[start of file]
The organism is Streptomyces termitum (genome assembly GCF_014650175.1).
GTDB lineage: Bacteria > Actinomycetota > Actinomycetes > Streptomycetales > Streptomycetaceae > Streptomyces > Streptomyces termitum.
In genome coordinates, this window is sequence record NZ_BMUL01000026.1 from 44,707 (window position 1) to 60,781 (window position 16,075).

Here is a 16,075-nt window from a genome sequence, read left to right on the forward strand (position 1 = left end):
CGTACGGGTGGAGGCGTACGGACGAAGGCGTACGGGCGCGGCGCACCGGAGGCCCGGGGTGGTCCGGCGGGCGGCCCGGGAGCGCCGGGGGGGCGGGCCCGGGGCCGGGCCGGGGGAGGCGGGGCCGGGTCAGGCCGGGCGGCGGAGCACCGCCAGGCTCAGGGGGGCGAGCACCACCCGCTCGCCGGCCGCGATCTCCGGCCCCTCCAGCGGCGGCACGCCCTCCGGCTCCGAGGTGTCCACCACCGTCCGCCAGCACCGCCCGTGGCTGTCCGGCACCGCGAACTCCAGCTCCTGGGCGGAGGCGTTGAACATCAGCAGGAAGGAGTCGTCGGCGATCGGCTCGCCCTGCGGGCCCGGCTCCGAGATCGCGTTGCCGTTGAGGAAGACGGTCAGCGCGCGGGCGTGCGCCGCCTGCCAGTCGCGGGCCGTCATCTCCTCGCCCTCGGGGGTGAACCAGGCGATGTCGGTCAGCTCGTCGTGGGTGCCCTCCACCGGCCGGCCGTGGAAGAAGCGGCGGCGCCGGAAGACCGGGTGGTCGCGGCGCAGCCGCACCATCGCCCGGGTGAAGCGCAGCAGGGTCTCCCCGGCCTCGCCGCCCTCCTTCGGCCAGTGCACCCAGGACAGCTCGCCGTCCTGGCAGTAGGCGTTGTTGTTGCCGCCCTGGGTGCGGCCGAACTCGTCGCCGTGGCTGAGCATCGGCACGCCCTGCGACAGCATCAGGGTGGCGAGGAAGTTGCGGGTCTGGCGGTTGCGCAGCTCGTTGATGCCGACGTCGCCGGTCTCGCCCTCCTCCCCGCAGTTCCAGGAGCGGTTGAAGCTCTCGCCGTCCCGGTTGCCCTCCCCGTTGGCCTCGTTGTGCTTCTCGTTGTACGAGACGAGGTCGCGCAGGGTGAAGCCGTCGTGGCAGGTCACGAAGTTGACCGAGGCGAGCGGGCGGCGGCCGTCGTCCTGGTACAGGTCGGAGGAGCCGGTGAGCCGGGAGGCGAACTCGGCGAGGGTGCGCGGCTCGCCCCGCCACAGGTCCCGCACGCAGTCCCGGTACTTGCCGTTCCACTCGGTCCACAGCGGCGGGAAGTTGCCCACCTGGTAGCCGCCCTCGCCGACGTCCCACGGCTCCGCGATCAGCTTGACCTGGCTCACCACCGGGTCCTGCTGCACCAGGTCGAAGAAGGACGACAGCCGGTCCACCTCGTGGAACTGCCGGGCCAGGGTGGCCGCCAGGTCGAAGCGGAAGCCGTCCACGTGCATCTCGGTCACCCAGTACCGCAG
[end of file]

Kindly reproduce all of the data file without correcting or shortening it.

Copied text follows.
The organism is Streptomyces termitum (genome assembly GCF_014650175.1).
GTDB lineage: Bacteria > Actinomycetota > Actinomycetes > Streptomycetales > Streptomycetaceae > Streptomyces > Streptomyces termitum.
In genome coordinates, this window is sequence record NZ_BMUL01000026.1 from 44,707 (window position 1) to 60,781 (window position 16,075).

Here is a 16,075-nt window from a genome sequence, read left to right on the forward strand (position 1 = left end):
CGTACGGGTGGAGGCGTACGGACGAAGGCGTACGGGCGCGGCGCACCGGAGGCCCGGGGTGGTCCGGCGGGCGGCCCGGGAGCGCCGGGGGGGCGGGCCCGGGGCCGGGCCGGGGGAGGCGGGGCCGGGTCAGGCCGGGCGGCGGAGCACCGCCAGGCTCAGGGGGGCGAGCACCACCCGCTCGCCGGCCGCGATCTCCGGCCCCTCCAGCGGCGGCACGCCCTCCGGCTCCGAGGTGTCCACCACCGTCCGCCAGCACCGCCCGTGGCTGTCCGGCACCGCGAACTCCAGCTCCTGGGCGGAGGCGTTGAACATCAGCAGGAAGGAGTCGTCGGCGATCGGCTCGCCCTGCGGGCCCGGCTCCGAGATCGCGTTGCCGTTGAGGAAGACGGTCAGCGCGCGGGCGTGCGCCGCCTGCCAGTCGCGGGCCGTCATCTCCTCGCCCTCGGGGGTGAACCAGGCGATGTCGGTCAGCTCGTCGTGGGTGCCCTCCACCGGCCGGCCGTGGAAGAAGCGGCGGCGCCGGAAGACCGGGTGGTCGCGGCGCAGCCGCACCATCGCCCGGGTGAAGCGCAGCAGGGTCTCCCCGGCCTCGCCGCCCTCCTTCGGCCAGTGCACCCAGGACAGCTCGCCGTCCTGGCAGTAGGCGTTGTTGTTGCCGCCCTGGGTGCGGCCGAACTCGTCGCCGTGGCTGAGCATCGGCACGCCCTGCGACAGCATCAGGGTGGCGAGGAAGTTGCGGGTCTGGCGGTTGCGCAGCTCGTTGATGCCGACGTCGCCGGTCTCGCCCTCCTCCCCGCAGTTCCAGGAGCGGTTGAAGCTCTCGCCGTCCCGGTTGCCCTCCCCGTTGGCCTCGTTGTGCTTCTCGTTGTACGAGACGAGGTCGCGCAGGGTGAAGCCGTCGTGGCAGGTCACGAAGTTGACCGAGGCGAGCGGGCGGCGGCCGTCGTCCTGGTACAGGTCGGAGGAGCCGGTGAGCCGGGAGGCGAACTCGGCGAGGGTGCGCGGCTCGCCCCGCCACAGGTCCCGCACGCAGTCCCGGTACTTGCCGTTCCACTCGGTCCACAGCGGCGGGAAGTTGCCCACCTGGTAGCCGCCCTCGCCGACGTCCCACGGCTCCGCGATCAGCTTGACCTGGCTCACCACCGGGTCCTGCTGCACCAGGTCGAAGAAGGACGACAGCCGGTCCACCTCGTGGAACTGCCGGGCCAGGGTGGCCGCCAGGTCGAAGCGGAAGCCGTCCACGTGCATCTCGGTCACCCAGTACCGCAG